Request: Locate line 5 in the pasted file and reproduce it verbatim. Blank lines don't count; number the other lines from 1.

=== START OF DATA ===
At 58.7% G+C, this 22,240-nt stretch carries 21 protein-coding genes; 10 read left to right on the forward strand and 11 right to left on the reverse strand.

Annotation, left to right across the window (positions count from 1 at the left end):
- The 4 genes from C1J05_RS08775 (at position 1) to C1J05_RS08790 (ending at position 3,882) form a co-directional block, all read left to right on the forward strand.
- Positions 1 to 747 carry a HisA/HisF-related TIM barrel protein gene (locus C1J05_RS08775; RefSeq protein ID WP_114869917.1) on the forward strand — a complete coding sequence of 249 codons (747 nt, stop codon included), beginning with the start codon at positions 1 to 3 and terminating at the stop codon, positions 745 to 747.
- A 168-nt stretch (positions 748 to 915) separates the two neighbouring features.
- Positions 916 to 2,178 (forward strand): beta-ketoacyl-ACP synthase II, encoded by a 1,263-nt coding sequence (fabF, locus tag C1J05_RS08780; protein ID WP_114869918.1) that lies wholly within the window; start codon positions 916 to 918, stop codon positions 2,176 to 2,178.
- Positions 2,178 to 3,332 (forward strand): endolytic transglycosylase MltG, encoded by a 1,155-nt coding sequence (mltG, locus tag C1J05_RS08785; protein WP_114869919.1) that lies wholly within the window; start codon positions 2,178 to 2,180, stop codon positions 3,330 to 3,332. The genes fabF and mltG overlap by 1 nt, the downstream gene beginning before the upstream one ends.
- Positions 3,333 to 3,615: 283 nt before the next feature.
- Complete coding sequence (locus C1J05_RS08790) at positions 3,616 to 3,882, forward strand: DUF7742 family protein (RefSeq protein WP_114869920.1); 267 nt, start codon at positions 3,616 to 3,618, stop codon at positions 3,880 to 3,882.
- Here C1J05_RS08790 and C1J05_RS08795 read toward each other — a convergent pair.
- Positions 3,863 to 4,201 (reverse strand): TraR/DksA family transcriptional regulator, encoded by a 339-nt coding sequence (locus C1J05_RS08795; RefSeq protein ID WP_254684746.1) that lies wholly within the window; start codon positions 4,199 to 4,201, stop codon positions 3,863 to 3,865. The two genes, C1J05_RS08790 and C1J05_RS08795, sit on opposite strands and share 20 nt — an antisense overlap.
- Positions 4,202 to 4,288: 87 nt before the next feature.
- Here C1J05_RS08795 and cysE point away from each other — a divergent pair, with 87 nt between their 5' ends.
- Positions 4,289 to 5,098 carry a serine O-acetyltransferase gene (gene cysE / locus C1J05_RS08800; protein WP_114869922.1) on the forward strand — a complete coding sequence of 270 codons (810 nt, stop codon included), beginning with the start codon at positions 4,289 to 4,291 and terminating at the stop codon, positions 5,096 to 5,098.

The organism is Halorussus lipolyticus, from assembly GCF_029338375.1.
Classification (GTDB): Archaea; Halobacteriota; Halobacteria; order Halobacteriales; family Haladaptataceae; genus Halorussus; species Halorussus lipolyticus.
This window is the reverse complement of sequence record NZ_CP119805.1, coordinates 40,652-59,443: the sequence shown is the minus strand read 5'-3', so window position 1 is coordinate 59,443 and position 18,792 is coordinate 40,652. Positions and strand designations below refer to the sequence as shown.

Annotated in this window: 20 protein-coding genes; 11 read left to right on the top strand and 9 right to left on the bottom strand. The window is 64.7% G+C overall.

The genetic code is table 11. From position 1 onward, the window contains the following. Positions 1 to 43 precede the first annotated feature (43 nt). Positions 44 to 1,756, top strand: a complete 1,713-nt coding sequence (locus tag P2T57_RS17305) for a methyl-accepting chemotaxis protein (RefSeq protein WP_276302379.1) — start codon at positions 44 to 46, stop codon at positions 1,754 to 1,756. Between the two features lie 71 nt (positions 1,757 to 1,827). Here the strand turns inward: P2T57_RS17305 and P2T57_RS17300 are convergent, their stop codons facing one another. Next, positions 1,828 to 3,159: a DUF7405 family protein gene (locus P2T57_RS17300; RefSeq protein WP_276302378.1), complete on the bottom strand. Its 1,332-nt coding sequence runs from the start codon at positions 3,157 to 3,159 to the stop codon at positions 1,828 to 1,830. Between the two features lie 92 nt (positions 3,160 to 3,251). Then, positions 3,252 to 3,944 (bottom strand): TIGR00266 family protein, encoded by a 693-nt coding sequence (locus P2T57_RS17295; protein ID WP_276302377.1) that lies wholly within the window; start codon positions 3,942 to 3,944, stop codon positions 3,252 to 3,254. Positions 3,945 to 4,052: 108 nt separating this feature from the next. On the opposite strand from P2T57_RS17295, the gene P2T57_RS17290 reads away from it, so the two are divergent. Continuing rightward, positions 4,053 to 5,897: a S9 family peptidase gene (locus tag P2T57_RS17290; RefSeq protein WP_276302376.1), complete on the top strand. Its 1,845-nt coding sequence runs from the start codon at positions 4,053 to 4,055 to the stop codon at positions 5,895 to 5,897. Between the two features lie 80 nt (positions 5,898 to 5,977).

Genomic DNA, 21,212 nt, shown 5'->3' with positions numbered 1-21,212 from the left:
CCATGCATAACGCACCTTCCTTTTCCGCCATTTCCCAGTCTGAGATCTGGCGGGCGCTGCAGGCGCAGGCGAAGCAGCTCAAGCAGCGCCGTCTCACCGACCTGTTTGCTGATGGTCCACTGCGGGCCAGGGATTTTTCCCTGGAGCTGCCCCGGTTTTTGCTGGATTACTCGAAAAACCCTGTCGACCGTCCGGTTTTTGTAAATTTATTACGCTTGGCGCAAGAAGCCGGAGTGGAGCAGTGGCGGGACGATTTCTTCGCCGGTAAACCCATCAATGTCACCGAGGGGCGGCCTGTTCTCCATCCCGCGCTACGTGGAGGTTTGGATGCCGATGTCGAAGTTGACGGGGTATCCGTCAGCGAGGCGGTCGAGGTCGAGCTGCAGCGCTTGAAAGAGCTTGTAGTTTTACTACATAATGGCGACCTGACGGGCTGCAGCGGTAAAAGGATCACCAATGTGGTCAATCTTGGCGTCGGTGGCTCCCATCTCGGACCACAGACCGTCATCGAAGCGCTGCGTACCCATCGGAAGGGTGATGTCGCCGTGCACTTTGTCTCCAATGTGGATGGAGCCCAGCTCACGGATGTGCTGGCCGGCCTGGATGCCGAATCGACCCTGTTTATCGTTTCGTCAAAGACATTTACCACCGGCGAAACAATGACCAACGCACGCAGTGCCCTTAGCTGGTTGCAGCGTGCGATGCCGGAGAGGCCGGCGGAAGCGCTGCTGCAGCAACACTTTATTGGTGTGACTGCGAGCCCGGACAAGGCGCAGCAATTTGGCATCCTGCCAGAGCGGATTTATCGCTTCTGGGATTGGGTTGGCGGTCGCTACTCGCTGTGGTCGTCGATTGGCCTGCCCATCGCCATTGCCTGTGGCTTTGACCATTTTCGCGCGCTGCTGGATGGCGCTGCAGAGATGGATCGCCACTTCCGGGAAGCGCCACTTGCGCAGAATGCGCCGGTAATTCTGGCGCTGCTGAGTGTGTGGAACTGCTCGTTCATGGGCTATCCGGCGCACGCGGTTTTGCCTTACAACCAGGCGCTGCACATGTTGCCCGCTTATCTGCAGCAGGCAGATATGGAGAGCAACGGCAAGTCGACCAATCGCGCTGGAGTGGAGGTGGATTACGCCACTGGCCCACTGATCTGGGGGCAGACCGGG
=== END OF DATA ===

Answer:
- A 168-nt stretch (positions 748 to 915) separates the two neighbouring features.